If you have any edits, please let me know.


[Your Name]

Template to follow up on a submission

Everyone’s inbox is busy so, naturally, some submissions get overlooked. I use this template to quickly remind my editors about recent pieces I’ve sent their way:

Hi [Name],

Just checking in on that last article I submitted the other day.

Do you need me to make any edits to it?


[Your Name]

Template to pitch new ideas to editors

If I already know my editor quite well, I might use a template like this to speed up my pitching process and start writing my next submission faster. However, if it’s the first time you’re pitching a site, you’re probably going to want to include more of an introduction or details about your ideas first, since the editor doesn’t know you.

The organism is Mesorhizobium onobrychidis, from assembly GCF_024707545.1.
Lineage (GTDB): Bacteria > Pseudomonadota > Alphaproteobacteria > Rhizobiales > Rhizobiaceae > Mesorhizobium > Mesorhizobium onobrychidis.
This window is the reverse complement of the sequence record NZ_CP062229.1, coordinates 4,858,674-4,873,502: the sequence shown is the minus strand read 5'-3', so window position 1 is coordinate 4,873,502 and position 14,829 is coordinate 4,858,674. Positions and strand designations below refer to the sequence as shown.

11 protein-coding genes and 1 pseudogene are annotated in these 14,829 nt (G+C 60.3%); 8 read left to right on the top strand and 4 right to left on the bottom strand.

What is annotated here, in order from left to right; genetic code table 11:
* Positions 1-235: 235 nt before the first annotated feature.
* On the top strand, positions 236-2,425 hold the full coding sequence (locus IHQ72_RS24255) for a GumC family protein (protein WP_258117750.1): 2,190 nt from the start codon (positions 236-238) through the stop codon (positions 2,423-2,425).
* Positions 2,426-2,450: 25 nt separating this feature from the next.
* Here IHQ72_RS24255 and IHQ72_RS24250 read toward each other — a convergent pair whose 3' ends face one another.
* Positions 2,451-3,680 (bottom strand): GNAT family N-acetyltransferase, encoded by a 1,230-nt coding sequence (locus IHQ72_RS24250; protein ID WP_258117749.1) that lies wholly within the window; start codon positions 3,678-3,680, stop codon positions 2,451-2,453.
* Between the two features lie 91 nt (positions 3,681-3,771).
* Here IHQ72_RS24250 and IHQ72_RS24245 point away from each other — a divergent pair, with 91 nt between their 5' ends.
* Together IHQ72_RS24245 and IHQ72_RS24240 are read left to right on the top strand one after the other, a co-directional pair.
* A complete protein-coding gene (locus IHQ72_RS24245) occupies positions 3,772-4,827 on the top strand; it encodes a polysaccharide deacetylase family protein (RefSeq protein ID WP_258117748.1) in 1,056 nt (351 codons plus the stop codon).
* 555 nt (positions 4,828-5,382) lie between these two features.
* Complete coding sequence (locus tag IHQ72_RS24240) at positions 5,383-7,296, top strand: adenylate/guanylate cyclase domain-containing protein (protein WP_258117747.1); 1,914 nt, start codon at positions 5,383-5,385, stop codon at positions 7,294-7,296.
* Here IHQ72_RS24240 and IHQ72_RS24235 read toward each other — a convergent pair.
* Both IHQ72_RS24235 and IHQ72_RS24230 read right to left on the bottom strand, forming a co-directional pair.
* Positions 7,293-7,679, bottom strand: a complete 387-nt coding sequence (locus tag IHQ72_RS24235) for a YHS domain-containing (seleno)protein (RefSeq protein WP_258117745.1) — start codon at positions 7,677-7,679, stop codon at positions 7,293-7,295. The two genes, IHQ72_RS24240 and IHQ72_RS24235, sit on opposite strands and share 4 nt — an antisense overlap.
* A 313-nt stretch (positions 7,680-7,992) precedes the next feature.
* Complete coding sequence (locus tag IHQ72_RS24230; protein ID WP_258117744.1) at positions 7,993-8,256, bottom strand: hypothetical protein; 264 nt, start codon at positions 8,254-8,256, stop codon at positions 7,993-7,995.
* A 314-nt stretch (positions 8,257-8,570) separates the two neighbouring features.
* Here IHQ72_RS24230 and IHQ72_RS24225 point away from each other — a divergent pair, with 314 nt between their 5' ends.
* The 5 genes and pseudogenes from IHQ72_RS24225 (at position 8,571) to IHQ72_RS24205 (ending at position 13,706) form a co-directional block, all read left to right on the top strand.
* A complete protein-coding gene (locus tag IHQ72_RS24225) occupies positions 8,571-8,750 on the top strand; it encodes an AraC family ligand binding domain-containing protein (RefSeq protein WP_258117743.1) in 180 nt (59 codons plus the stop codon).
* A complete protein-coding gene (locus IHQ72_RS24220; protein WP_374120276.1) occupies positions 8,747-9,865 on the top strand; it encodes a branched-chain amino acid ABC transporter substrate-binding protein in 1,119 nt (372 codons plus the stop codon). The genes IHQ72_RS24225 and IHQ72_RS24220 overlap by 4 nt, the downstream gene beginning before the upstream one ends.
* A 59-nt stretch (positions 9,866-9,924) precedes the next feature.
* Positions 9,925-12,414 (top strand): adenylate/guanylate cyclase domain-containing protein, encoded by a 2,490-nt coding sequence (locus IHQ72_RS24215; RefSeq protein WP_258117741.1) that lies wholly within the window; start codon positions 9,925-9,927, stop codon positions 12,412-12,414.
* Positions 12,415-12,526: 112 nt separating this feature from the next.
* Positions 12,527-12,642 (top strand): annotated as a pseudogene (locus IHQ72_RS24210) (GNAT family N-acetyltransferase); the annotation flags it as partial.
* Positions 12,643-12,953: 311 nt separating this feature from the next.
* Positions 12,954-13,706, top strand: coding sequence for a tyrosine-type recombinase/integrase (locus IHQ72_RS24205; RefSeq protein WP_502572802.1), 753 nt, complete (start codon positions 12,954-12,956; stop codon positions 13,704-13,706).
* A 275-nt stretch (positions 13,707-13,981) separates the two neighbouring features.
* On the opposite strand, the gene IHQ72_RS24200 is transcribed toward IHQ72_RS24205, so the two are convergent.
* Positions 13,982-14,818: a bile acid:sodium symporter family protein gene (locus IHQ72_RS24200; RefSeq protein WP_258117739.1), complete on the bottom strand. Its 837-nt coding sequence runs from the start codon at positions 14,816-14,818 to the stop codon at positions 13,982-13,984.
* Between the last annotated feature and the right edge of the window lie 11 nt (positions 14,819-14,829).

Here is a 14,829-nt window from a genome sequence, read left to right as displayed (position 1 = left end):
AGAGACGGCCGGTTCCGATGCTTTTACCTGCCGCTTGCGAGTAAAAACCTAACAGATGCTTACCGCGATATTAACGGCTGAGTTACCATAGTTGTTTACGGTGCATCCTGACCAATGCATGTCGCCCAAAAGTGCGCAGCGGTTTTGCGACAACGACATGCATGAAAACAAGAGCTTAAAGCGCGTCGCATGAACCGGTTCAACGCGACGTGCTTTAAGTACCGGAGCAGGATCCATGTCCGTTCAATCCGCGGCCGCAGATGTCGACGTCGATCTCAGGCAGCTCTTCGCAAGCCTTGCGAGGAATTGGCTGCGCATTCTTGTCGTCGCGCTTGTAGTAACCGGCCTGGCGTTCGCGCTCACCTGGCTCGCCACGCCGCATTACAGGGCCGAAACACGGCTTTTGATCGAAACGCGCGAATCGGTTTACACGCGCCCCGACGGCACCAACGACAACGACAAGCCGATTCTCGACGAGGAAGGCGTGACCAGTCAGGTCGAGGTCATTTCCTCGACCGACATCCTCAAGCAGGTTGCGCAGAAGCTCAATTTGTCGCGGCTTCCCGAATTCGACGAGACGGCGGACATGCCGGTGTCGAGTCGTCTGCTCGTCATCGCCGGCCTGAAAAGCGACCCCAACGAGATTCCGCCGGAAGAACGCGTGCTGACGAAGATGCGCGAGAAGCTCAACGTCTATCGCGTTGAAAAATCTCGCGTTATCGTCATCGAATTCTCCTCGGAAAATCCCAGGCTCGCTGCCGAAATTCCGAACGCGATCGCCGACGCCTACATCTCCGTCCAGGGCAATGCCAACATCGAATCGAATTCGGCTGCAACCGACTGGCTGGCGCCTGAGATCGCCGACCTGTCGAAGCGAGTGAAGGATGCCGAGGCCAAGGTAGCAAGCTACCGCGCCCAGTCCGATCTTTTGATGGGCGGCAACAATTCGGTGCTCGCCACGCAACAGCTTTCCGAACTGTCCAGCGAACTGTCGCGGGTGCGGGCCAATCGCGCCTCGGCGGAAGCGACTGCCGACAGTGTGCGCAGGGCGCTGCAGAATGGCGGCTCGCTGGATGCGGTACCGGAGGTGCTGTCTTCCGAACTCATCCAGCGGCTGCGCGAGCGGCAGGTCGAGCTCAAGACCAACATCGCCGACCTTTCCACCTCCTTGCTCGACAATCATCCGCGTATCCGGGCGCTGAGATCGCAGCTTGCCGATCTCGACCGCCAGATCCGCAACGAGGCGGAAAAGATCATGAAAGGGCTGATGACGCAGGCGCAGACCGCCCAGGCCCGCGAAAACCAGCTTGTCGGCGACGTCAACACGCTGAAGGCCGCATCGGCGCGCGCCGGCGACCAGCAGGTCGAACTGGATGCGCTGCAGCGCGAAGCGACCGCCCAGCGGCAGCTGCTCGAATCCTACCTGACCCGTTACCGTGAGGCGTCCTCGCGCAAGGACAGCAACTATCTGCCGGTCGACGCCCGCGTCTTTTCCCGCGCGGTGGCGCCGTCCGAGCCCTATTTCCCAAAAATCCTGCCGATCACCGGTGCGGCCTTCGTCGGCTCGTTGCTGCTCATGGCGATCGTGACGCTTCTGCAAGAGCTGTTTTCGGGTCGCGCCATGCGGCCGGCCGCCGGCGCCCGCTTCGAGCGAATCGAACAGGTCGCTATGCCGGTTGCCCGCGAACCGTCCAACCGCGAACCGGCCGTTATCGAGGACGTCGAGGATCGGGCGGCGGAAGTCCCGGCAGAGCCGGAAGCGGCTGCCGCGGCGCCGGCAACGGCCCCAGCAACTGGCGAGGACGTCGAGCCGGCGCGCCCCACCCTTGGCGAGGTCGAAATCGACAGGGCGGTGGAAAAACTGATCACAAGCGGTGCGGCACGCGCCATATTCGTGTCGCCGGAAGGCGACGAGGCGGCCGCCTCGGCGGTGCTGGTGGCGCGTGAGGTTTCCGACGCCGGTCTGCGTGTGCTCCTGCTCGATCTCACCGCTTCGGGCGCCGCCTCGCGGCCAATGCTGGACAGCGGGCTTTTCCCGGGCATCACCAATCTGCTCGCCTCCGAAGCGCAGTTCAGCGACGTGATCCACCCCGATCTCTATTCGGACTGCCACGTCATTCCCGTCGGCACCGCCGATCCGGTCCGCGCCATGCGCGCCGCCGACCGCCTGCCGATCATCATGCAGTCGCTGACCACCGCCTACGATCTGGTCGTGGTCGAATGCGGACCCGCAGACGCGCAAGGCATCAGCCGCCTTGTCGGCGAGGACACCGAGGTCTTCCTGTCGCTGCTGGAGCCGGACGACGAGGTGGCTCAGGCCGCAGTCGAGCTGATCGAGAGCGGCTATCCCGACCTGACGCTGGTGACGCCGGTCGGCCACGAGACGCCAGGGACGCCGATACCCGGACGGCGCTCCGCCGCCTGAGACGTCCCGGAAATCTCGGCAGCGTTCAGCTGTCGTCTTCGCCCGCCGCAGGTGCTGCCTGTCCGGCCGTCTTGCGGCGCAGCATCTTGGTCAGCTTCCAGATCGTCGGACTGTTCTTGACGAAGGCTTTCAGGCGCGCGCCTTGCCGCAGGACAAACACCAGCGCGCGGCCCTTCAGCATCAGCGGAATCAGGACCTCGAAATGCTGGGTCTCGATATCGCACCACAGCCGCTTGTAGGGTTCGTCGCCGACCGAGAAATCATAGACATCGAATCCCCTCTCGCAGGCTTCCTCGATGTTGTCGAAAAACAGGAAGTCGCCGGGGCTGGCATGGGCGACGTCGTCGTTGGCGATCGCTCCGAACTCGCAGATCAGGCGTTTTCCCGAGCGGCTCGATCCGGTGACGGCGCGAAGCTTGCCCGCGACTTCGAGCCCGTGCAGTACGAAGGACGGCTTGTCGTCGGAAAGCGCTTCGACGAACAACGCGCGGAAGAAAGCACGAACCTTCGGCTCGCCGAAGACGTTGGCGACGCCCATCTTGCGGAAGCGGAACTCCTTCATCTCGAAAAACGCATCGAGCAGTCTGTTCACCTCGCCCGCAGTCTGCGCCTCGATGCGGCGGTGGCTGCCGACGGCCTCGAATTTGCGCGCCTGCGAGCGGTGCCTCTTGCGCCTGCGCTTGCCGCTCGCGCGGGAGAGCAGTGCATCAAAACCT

Hi [Name]!

I hope your day is going well!

Just wanted to get some new ideas over to you.

Here are a few of the topics I had in mind:

– Idea #1
– Idea #2
– Idea #3

Would any of these fit into the current editorial calendar?


[Your Name]

Though it took me a long time to find this email hacking method, I wouldn’t trade templates for any other emailing tool.

Try the ones listed above, or quickly come up with some of your own!